Why I Like Jane Lindskold's Wolves
by Teresa Nielsen Hayden
We're about to publish Wolf's Blood, the sixth and last (for now, at any rate) book in its series. Here's the original setup: There's a gap in the kingdom's dynastic succession. One faction sends an expedition into the wilds to look for the missing prince and heir, last seen heading that way with a party of settlers. They don't find the prince. Instead they find the ruins of the settlement, the settlers' graves, and a feral girl--Firekeeper--who's been raised by a pack of oversized intelligent talking wolves, and may be the prince's daughter. The expedition takes her back with them. Her foster brother and best friend, the wolf Blind Seer, comes along to keep her company. He watches her back and snarks at her in equal measure. They're a great pair.
Odd fact: I was briefly worried before I read the first book. "A long-lost princess raised in the wild by magic talking wolves" sounded a bit like wish-fulfillment fantasy. That never works. No one but the author wants to read about the many perfections of Princess Mary Sue and her animal friends. Happily, I was wrong. Firekeeper is tough, plausible, and imperfect, and the wolves are real wolves: carnivorous, social pack animals, whose pragmatism and sense of hierarchy color all their interactions. Turns out being raised in a wolf pack gives you a useful new slant on human dynastic intrigues.
It's the realism that makes it work. Animal characters aren't all that hard to write, but they're hard to write well. We forget that they're alien species because we're used to having them around. We can't know what goes on in their heads. All we can do is imagine it, the same way we imagine strange technologies and distant planets. This means they come under the same rules that govern magic, invented technology, and life-on-other-planets aliens: they can't be arbitrary, and they have to feel at least as real as the rest of the stuff in the book.
Beast fables are one way to handle this. Think Watership Down, The Wind in the Willows, Animal Farm, and most of Cordwainer Smith. In them, societies of animals talk and behave more or less like humans, with species standing in for character types. It's a durable form. When all the characters are animals, the animals get handled like any other character, which is fine. After that, all you need is is a good grasp of tone, plus enough forward plot momentum to keep the reader from wondering about the point of the exercise.
Firekeeper and Blind Seer belong in another category, one I'll call companion animals. They live in mostly-human societies. The animals speak, or are telepathic, or are the viewpoint characters. The effect is like hearing the dialogue we imagine for the animals with whom we live. Your cat takes an embarrassingly clumsy fall, then gathers herself up and licks her paws composedly: "I meant to do that." Your dog meets you at the door with that anxious cheesy dog-grin and tentatively wagging tail that says "Hi! I dug up a dead squirrel and played with it in the kitchen! Tell me you love me anyway?"
They make great second voices and useful points of view. Harlan Ellison's A Boy and His Dog belongs here. So does Steve Brust's Vlad Taltos series, Fritz Leiber's "Space Time for Springers," and all mystery novels narrated by cats.
Is there a point? Undoubtedly. I just hate having to pin it down. This is how I think it works, and I think Jane Lindskold does it well.
The last novel (for now) in Jane Lindskold's Firekeeper series, Wolf's Blood, (0-765-31480-0, $27.95 / $34.95) is a March hardcover from Tor.
Move over, Heroes and X-Men, award-winning children's author David Lubar has brought a new gang of superheroes to town...A letter from David Lubar
To paraphrase Jeopardy, allow me to introduce myself in the form of some questions.
Q. Why did you write a sequel to Hidden Talents?
A. Because they wouldn't let me write a sequel to The Silence of the Lambs.
Q. Seriously, why did you write True Talents?
A. There was a lot of demand from readers to find out what happened to the characters. And a lot of demand from my family for food and shelter.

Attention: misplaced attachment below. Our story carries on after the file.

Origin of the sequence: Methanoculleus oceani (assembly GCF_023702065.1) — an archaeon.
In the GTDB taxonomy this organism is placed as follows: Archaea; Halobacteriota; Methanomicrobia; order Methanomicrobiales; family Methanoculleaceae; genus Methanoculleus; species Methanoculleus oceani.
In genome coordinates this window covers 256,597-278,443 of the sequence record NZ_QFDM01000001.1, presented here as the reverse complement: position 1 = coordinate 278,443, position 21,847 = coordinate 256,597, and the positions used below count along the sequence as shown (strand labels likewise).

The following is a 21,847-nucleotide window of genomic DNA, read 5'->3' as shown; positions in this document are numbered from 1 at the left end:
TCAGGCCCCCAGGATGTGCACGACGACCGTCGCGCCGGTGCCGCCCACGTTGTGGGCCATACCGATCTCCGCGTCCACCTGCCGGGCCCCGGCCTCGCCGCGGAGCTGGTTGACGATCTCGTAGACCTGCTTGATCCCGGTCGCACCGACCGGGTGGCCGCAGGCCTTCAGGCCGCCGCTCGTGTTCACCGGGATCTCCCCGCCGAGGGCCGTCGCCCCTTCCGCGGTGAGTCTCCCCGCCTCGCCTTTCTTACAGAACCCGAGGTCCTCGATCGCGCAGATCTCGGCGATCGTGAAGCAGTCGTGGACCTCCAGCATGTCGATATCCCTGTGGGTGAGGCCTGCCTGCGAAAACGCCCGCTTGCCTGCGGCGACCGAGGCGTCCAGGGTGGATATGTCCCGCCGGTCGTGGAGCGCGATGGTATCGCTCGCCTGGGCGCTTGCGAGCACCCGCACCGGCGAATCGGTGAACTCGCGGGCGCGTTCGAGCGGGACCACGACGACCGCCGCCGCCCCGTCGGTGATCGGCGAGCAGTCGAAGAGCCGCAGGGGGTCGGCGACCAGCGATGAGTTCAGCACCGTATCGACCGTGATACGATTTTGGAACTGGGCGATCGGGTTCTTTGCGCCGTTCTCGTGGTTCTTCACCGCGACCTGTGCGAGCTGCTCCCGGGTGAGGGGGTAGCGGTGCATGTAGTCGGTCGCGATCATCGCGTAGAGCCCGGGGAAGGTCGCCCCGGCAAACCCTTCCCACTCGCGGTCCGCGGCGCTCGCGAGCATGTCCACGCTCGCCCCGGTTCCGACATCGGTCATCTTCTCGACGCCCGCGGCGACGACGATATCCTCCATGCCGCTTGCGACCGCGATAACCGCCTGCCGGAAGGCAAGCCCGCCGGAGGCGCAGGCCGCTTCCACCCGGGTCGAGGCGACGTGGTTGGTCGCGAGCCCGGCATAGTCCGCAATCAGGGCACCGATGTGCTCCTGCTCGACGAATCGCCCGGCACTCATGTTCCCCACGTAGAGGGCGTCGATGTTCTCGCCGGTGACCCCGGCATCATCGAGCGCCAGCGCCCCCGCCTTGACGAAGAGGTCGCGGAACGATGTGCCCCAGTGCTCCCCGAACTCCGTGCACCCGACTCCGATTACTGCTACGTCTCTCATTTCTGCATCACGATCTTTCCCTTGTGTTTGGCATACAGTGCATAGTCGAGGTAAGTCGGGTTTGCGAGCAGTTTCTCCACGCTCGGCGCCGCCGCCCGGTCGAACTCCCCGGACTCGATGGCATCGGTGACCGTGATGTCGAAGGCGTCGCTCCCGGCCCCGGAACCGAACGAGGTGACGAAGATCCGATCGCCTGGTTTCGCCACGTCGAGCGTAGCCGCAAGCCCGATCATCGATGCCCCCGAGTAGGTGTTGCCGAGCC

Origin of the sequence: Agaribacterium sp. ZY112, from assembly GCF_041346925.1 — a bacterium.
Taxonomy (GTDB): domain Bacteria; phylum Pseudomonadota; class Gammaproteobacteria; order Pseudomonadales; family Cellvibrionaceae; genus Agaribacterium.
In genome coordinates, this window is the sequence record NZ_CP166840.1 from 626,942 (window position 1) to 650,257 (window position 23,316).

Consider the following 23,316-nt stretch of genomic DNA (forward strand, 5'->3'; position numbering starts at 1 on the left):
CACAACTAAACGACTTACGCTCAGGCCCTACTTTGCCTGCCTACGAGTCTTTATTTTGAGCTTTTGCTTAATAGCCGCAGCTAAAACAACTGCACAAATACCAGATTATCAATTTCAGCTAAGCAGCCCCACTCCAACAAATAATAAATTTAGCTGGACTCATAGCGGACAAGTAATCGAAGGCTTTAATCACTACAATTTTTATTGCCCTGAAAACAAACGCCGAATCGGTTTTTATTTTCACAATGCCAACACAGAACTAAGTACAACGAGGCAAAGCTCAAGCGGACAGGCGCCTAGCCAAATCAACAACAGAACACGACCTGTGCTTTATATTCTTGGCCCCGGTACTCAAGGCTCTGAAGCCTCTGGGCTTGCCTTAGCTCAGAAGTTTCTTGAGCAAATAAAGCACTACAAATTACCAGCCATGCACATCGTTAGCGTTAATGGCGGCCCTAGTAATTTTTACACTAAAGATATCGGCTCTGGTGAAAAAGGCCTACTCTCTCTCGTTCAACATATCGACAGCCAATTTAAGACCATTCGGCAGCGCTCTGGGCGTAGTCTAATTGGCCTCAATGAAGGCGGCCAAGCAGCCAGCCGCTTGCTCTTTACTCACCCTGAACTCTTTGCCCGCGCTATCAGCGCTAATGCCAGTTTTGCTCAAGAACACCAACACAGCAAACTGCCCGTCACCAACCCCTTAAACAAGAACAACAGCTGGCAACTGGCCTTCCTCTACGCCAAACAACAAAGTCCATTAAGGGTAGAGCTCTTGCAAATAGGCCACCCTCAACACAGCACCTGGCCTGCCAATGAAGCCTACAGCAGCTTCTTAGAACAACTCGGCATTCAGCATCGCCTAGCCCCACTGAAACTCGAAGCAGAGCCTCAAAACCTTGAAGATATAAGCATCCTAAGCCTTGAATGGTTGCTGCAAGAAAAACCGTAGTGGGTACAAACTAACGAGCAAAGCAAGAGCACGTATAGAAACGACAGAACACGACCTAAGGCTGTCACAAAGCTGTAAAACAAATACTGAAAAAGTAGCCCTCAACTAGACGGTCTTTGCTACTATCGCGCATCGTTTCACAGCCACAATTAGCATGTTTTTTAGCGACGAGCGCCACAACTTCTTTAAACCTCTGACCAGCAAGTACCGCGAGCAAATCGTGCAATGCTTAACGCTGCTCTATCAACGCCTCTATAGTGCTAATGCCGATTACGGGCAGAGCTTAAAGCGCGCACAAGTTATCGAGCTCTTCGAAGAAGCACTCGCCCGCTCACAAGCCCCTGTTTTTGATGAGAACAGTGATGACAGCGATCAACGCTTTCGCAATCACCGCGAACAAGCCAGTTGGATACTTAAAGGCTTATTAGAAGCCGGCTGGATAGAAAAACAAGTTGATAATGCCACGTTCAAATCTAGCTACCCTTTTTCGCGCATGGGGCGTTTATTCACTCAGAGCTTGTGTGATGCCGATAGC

Q. Hidden Talents has become well established as a popular choice with teens and with teachers. It's often recommended both to reluctant and voracious readers. How did you manage to write a book with such broad appeal?
A. Quite by accident. I set out to write a rollicking adventure. Somehow, a fair amount of depth and substance snuck past my guard. By the time I realized what I'd done, it was too late to stop the presses. The next thing I knew, I was respectable.
Q. That book has been called such things as Holes meets X Men, and recently compared to the hit TV show Heroes. How and when did you come up with the idea?
A. Way back in the last century, I was brainstorming, trying to think up something that a group of kids could have in common. As I listed various ideas, I wrote "discipline problems" followed by "gifted." When I saw those two things side by side, I was hit with a whopping idea: what if there are kids who have amazing, undiagnosed gifts that everyone treats the kids as discipline problems? That's that sort of idea that screams to become into a novel.
Q. Can you tell us about some of these strangely gifted kids?
A. Sure. Martin, who narrates Hidden Talents, has the ability to instantly infuriate any adult. While this might seem to be a talent shared by all teens, he takes it to new heights. Cheater can read minds. This is how he earned his nickname, since his test answers often matched those of students seated around him. Trash is telekinetic. Torchie starts fires with his mind. Flinch sees just far enough into the future to make him seem twitchy. Lucky finds lost objects because he hears them. Naturally, everyone thinks he's a thief.
Q. Then what happens?
A. They all end up in an alternative school, where they discover their talents, triumph over assorted bad guys, create a minor explosion or two, and learn the disadvantages of rope ladders.
Q. Sounds like fun.
A. That was my plan.
Q. Can you tell us a bit about the sequel?
A. Twist me arm. True Talents takes place a year later. It opens when Trash wakes up from a drugged stupor to discover he's a captive in a research lab. Obviously, the vow of secrecy that the guys made has gone awry in some manner. Trash escapes, the bad guys go after him, and then a lot of things blow up. Not that I equate literary quality with explosions. But special effects are so much cheaper on paper than in film, so I like to use lots of them.
Q. Any last words you'd like to leave us with?
A. Well, I hope I have a few years before my last words. But I will say True Talents offers everything a reader could want; a twisty plot, great characters, drama, humor, warped villains, and plenty of surprises. And explosions. Big explosions.